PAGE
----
Saturday, November 1, 2014

Reconciling Bridges and Urbanism

Bridges have been a feature of urban design ever since King Nabopolassar spanned the Euphrates River with a causeway around 620 B.C, joining together the two halves of the city of Babylon and much later inspiring the title of a Rolling Stones album.  That this innovation represented a major improvement over the ferry transportation that had formerly prevailed was evident to ancient observers such as the Greek historian Herodotus, who noted that "under the former kings, if a man wanted to pass from one of these halves to the other, he had to cross in a boat; which must, it seems to me, have been very troublesome." 

If the transportation advantages were clear at the time, the design challenges of incorporating bridges into a dense urban fabric presented difficulties that have continued to the present day.  Apart from engineering challenges, the primary contextual concern is that a bridge high enough to avoid obstructing the flow of maritime traffic will typically be higher than the city itself, with the result that approaches to the bridge, if they are to accommodate wheeled traffic, will need to extend deeply into the city.  Long approaches, however, disrupt and divide the urban fabric, undermining the very connectivity that the bridge was intended to provide.

For a well-known example, consider the Brooklyn Bridge, which was built to a height sufficient to accommodate the masts of sailing ships that still plied the East River in the early 1880s, and which, like Nabopolassar's bridge, replaced ferry services.  An engineering marvel, the bridge was nonetheless so massive that its approaches reached deep into the heart of Manhattan, overshadowing many blocks and requiring the demolition of others:

The Brooklyn and Manhattan bridges circa 1916. Source.
Built some years before Robert Moses was even born, the bridge represented the first instance of an elevated roadway carving a swathe through a built-up area of Manhattan and dividing parts of the city from each other.  In the years since the bridge was built, access ramps from the FDR Drive have further expanded the initial scar, leaving a gap of 360 feet in the city's fabric with limited crossing points.  Although the arch spaces under the approach were creatively rented out as storage space for wine merchants (the bricked-in warehouse spaces can still be seen today), the effect on the immediately surrounding neighborhood could hardly have been a great positive.  The area sliced up by the approaches to the Brooklyn, Manhattan and Williamsburg Bridges became notorious as Manhattan's Lower East Side, and was some decades later subjected to some of the most intensive urban renewal in the city.  

In Europe, where watersheds tend to be smaller than those of North America, major rivers narrower and where many bridges had been built long before the advent of suspension or steel-frame technology, a much more complementary design has long prevailed.  Rather than sending approaches deep into the urban fabric, European cities tend to raise masonry embankments directly against the river, allowing a bridge even of substantial height to discharge traffic directly onto riverfront streets.  Bridges were also considered architectural works in their own right intended to be experienced on foot, and incorporated sidewalk lighting, statuary, benches and other pedestrian amenities.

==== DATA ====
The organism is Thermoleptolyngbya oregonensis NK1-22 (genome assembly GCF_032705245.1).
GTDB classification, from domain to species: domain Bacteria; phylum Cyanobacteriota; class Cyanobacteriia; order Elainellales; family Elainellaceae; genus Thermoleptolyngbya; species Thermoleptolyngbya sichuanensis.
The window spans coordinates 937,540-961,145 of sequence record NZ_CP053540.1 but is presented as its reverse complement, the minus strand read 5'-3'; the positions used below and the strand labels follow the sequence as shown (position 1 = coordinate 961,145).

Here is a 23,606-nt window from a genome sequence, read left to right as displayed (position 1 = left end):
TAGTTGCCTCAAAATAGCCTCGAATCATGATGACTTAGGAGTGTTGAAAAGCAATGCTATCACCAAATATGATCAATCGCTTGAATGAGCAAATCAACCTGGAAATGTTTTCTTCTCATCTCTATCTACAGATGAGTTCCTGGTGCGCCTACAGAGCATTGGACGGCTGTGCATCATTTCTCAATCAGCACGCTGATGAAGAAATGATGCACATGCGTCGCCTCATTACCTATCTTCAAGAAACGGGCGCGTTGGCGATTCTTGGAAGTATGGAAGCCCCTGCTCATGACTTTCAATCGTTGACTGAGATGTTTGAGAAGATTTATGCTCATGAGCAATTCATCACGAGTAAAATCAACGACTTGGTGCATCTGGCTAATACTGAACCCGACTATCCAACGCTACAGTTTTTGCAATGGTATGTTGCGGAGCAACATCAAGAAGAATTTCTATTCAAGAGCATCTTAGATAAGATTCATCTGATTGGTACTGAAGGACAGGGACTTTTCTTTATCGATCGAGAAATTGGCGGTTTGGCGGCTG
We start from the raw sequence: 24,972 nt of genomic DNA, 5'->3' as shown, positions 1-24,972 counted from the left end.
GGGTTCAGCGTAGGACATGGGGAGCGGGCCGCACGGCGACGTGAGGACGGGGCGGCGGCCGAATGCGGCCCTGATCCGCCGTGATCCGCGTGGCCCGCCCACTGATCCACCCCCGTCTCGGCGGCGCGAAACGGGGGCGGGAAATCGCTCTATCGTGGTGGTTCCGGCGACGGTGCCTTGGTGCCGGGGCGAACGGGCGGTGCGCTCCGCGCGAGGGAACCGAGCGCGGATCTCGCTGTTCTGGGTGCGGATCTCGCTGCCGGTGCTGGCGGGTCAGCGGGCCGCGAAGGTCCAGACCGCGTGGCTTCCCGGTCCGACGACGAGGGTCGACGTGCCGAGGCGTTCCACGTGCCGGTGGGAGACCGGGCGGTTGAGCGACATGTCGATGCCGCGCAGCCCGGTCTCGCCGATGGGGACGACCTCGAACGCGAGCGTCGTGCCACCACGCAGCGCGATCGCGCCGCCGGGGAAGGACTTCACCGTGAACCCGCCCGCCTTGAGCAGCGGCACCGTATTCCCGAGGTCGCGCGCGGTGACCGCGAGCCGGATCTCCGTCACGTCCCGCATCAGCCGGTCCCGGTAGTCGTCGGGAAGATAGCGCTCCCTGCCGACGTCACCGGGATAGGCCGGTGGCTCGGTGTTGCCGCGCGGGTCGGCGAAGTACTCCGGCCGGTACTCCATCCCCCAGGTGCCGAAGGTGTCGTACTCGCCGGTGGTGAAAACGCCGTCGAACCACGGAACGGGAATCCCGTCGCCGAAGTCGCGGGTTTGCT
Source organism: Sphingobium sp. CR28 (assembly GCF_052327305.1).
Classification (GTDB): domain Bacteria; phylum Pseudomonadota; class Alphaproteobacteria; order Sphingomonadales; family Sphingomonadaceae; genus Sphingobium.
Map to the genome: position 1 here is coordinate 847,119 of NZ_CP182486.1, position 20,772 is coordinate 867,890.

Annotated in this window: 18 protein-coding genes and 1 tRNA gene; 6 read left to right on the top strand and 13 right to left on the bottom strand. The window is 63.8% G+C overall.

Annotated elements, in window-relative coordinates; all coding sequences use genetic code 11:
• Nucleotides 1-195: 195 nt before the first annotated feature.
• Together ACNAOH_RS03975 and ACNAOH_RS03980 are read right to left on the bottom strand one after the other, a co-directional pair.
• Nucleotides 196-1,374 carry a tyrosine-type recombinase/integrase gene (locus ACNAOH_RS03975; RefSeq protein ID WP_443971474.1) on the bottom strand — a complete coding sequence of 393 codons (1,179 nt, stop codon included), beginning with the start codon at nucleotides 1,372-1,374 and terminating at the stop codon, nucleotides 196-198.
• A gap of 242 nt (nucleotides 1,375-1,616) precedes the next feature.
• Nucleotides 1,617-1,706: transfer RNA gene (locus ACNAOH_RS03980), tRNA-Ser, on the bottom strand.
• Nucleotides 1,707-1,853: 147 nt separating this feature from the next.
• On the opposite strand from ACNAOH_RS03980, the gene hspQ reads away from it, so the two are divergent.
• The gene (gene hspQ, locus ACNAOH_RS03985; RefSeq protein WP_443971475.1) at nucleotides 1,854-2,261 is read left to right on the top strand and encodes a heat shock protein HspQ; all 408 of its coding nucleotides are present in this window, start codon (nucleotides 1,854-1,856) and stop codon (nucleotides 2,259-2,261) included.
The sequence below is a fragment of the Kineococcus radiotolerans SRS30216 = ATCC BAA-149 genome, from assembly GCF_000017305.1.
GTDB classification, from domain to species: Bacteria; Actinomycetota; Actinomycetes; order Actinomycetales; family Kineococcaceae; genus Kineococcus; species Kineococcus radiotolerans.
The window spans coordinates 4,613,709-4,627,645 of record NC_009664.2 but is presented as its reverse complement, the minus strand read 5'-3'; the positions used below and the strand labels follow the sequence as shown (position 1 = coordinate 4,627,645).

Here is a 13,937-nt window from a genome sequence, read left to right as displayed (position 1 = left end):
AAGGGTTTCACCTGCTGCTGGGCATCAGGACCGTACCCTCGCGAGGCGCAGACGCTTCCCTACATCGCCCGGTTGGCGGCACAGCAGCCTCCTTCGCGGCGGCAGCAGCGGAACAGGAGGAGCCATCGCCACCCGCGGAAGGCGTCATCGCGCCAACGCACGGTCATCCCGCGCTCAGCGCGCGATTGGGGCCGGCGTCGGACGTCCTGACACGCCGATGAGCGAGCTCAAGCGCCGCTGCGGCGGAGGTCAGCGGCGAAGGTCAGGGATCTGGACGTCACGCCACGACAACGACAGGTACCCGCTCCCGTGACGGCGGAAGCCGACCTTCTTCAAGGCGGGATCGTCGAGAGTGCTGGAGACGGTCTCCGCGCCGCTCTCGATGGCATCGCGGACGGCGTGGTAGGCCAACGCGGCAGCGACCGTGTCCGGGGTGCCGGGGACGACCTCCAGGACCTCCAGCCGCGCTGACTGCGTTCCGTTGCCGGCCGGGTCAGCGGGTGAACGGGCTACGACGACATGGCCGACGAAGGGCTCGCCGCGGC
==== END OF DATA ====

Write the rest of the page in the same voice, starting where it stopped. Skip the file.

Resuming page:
Pont Neuf, Paris. Google Maps.

Bird's eye view of another Pont Neuf, in Toulouse, with its entry point flush with a
 25-foot embankment providing flood protection against the Garonne River. Bing Maps. 
Running along these embankments at just above water level are often found quays, which formerly served the shipping trade but which today have been converted to car expressways or recreational areas for cyclists and pedestrians (a notable conversion from the former to the later has recently taken place in Paris).

In some famous instances, the city itself extended out onto the bridge, turning transportation infrastructure into a bustling city street with shops and homes.  Among the best known of these are the former London Bridge, the Ponte Vecchio and the Rialto Bridge in Venice:

Pont Notre-Dame, Paris, depicted 1756. Source.
Paris seems to have had several such bridges as well, but most had their houses torn down in the late 1700s when the spatial demands of wheeled traffic began to make themselves increasingly apparent in the larger cities of Europe.  The Pont Notre-Dame, above, was scraped clean of its tall dwellings in 1782, and the centuries-old bridge itself was replaced in the 1850s.  London Bridge's houses, apparently allowed onto the bridge as a means of producing rent to offset the cost of bridge construction in the medieval period, were removed in the late 1750s at great expense to improve the bridge's level of service.  The trend toward retrofitting cities around the needs of wheeled traffic would steadily accelerate through the late 20th century.

Source: Old Urbanist.
Some North American cities have bridges in approximately the European fashion, particularly where the city is located on a bluff overlooking a river or where the river is relatively narrow.  Chicago, Milwaukee and San Antonio, in particular, have numerous such bridges over their relatively narrow rivers, and Austin has partial embankments overlooking a riverside trail.  Des Moines, also, has a series of very European-looking bridges.  Even if geography requires a bridge to enter a city at height, however, that does not mean that integrating it into the city need be impossible.

For instance, even if the ground level cannot be raised to meet the bridge, buildings themselves may be constructed up to the bridge level.  The photo at right shows this approach deployed along a Danube River bridge in Regensburg, Germany (actually, in this case, I believe the bridge may have been constructed to align with the second floors of existing apartments).  With this method, similar to the built-upon bridges described above, the bridge adds a second linear dimension to the city rather than simply being a passive structure accessible only at its endpoints.